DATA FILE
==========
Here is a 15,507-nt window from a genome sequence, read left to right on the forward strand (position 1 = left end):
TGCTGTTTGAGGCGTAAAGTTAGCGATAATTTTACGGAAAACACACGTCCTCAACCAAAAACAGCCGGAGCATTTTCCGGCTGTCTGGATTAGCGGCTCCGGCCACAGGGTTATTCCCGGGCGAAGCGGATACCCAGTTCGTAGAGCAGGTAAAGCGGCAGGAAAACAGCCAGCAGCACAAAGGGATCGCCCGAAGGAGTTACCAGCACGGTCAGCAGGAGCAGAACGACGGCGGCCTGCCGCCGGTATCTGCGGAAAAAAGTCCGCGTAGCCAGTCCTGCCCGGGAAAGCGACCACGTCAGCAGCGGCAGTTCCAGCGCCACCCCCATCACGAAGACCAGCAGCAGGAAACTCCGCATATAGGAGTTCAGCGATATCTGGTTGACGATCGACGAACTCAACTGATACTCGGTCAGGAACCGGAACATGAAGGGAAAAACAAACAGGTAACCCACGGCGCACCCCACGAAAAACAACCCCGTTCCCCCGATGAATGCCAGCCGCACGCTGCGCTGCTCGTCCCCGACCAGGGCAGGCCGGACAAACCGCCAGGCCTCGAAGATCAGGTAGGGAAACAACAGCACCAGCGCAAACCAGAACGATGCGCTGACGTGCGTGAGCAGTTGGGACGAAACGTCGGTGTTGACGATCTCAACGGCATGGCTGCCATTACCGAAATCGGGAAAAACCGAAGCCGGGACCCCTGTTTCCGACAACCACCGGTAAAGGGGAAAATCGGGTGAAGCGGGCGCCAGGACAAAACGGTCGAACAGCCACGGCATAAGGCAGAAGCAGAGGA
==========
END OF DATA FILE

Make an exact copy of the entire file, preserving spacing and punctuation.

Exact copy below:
Here is a 15,507-nt window from a genome sequence, read left to right on the forward strand (position 1 = left end):
TGCTGTTTGAGGCGTAAAGTTAGCGATAATTTTACGGAAAACACACGTCCTCAACCAAAAACAGCCGGAGCATTTTCCGGCTGTCTGGATTAGCGGCTCCGGCCACAGGGTTATTCCCGGGCGAAGCGGATACCCAGTTCGTAGAGCAGGTAAAGCGGCAGGAAAACAGCCAGCAGCACAAAGGGATCGCCCGAAGGAGTTACCAGCACGGTCAGCAGGAGCAGAACGACGGCGGCCTGCCGCCGGTATCTGCGGAAAAAAGTCCGCGTAGCCAGTCCTGCCCGGGAAAGCGACCACGTCAGCAGCGGCAGTTCCAGCGCCACCCCCATCACGAAGACCAGCAGCAGGAAACTCCGCATATAGGAGTTCAGCGATATCTGGTTGACGATCGACGAACTCAACTGATACTCGGTCAGGAACCGGAACATGAAGGGAAAAACAAACAGGTAACCCACGGCGCACCCCACGAAAAACAACCCCGTTCCCCCGATGAATGCCAGCCGCACGCTGCGCTGCTCGTCCCCGACCAGGGCAGGCCGGACAAACCGCCAGGCCTCGAAGATCAGGTAGGGAAACAACAGCACCAGCGCAAACCAGAACGATGCGCTGACGTGCGTGAGCAGTTGGGACGAAACGTCGGTGTTGACGATCTCAACGGCATGGCTGCCATTACCGAAATCGGGAAAAACCGAAGCCGGGACCCCTGTTTCCGACAACCACCGGTAAAGGGGAAAATCGGGTGAAGCGGGCGCCAGGACAAAACGGTCGAACAGCCACGGCATAAGGCAGAAGCAGAGGA